An EU ban on pesticides believed to kill bees will mean “significant costs” for British farmers, the Government warned tonight.
Environment Minister Lord de Mauley issued the warning after the European Commission decided to go ahead with a two year ban on a type of pesticides called neonicotinoids in a bid to save bees.
Earlier EU countries had failed to reach agreement on a ban as some countries believe there is not enough evidence to justify it.
The UK, which was one of those opposing the ban, insists better scientific evidence is needed of the link between pesticides and a huge decline in the bee population before taking such action.
Environment Minister Lord de Mauley said in a statement: “Having a healthy bee population is a top priority for us but we did not support the proposal for a ban because our scientific evidence doesn’t support it.
“Significant countries agree with us that a ban is not the right action to take and we will work with them to get much better evidence.
“We will now work with farmers to cope with the consequences as a ban will carry significant costs for them.”
Some 15 countries backed a ban on neonicotinoids, with Britain among eight opposing it and another four members abstaining.
With no overall majority achieved, the European Commission is using its right to make the final decision, now two votes have failed to clear the hurdle.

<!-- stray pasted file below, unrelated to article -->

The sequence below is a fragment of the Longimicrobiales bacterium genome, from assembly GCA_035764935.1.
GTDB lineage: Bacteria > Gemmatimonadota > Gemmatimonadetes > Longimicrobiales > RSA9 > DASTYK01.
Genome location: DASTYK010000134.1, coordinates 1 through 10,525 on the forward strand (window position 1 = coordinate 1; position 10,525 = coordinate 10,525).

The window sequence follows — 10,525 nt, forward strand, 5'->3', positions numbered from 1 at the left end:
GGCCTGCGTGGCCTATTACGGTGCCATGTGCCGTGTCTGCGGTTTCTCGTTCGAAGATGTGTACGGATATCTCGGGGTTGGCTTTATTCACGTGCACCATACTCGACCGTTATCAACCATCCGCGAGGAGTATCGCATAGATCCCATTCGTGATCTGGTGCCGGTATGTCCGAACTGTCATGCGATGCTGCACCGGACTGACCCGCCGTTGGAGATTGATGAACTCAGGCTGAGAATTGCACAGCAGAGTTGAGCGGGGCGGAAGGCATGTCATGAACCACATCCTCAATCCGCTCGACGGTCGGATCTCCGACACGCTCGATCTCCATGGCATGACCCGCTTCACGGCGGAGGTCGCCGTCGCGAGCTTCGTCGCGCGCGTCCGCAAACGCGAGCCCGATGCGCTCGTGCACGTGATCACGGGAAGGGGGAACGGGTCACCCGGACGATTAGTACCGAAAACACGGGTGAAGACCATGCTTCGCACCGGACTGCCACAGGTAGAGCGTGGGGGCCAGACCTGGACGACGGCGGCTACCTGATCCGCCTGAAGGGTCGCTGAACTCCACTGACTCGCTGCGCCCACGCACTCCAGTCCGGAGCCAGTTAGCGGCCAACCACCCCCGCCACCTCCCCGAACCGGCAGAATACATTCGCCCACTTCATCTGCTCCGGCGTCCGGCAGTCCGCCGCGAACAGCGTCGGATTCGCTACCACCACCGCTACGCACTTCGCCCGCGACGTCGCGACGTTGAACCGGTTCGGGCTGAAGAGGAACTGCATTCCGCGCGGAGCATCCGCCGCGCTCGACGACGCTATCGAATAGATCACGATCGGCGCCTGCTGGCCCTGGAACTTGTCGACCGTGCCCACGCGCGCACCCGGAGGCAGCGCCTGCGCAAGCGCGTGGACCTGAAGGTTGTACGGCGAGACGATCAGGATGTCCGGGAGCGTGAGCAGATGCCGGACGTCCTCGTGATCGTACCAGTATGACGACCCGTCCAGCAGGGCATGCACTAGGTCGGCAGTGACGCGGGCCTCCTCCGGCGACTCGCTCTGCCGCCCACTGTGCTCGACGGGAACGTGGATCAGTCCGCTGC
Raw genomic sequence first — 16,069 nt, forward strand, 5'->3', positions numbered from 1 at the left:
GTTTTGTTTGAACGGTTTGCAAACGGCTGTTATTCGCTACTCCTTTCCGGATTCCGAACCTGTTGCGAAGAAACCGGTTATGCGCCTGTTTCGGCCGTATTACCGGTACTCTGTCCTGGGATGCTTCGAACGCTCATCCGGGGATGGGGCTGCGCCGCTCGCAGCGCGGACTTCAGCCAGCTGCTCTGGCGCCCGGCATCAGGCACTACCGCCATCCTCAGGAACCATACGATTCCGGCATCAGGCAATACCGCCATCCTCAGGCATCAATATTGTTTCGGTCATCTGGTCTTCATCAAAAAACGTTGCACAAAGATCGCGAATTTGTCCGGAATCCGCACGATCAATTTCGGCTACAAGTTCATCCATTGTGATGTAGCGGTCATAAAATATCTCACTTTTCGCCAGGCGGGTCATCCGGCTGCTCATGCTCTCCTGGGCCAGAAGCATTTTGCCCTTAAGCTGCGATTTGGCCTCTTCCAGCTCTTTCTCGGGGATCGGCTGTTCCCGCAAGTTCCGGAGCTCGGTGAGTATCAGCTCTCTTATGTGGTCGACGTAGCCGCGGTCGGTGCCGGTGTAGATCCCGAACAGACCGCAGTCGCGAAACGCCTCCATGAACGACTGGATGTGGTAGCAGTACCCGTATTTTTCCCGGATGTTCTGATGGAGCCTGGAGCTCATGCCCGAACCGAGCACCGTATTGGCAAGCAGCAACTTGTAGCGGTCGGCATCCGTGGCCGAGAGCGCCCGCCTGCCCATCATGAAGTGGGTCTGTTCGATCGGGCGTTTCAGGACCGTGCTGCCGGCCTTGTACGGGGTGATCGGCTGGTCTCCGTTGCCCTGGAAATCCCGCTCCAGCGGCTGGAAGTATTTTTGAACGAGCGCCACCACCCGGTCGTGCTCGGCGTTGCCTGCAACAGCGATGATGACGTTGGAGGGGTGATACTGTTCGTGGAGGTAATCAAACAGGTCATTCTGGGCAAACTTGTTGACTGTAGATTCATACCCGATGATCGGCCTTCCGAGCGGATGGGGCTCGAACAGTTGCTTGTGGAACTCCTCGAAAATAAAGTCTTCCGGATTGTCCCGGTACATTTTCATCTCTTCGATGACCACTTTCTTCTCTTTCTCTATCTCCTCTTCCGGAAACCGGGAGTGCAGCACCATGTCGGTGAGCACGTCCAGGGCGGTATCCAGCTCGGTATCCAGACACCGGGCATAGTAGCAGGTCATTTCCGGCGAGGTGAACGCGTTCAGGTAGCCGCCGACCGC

It means the use of three of the world’s most widely-used pesticides will be restricted.
The decision is a major victory for environmental campaigners who had raised concerns about the dramatic decline in bee populations.
Bees are essential for the growing of fruit and some other produce as they pollenate flowers and allow plants to reproduce.
The ban is a blow to chemical companies who make billions from selling neonicotinoids, and to British ministers who have fought a ban.
EU health and consumer commissioner Tonio Borg said: “Since our proposal is based on a number of risks to bee health identified by the European Food Safety Authority, the commission will go ahead with its text in the coming weeks.
“I pledge to do my utmost to ensure that our bees, which are so vital to our ecosystem and contribute over 22bn euros (£18.5bn) annually to European agriculture, are protected.”
In Britain, the coalition has fiercely resisted any ban on “neonicotinoids” because it argues that the science about the damage to bee levels is inconclusive.
Friends of the Earth said the vote was a “significant victory for bees and common sense”.
Head of campaigns Andrew Pendleton said: “Restricting the use of these pesticides could be an historic milestone on the road to recovery for these crucial pollinators.”
Bee numbers have been devastated across Europe in recent years, with a subsequent steep rise in honey prices for consumers.
Major fears have also been raised about pollination problems for trees if bee populations continue to slide.
Last Friday beekeepers and their supporters staged a demonstration in London, urging Britain to support the pesticide ban but it still voted against it.
The pesticides suspected of harming bees are chiefly produced by two firms, Bayer of Germany and Sygenta in Switzerland, which is the top player in the global agrichemical market.
The companies have rejected claims that their products are at fault and say studies behind the suggested ban are based on flawed science.